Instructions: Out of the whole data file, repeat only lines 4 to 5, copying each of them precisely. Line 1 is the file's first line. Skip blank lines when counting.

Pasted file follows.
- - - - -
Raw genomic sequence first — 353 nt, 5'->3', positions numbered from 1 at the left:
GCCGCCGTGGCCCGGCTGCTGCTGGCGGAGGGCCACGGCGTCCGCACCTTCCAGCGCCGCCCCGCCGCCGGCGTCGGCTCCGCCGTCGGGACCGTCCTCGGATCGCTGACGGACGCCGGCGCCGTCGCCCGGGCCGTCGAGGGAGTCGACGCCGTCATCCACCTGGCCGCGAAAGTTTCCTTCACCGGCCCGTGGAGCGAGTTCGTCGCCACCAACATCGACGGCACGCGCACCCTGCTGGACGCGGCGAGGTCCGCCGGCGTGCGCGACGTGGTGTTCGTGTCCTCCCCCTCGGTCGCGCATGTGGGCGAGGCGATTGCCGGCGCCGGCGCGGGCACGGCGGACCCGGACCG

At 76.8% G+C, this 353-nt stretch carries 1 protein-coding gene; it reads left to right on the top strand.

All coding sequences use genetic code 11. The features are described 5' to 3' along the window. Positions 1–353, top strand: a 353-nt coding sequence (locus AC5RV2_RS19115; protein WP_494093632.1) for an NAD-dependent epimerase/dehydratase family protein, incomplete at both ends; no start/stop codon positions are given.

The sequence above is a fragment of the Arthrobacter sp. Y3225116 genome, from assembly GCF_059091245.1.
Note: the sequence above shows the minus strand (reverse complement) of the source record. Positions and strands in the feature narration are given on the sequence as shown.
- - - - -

All coding sequences use genetic code 11. The features are described 5' to 3' along the window. Positions 1–353, top strand: a 353-nt coding sequence (locus AC5RV2_RS19115; protein WP_494093632.1) for an NAD-dependent epimerase/dehydratase family protein, incomplete at both ends; no start/stop codon positions are given.

The sequence above is a fragment of the Arthrobacter sp. Y3225116 genome, from assembly GCF_059091245.1.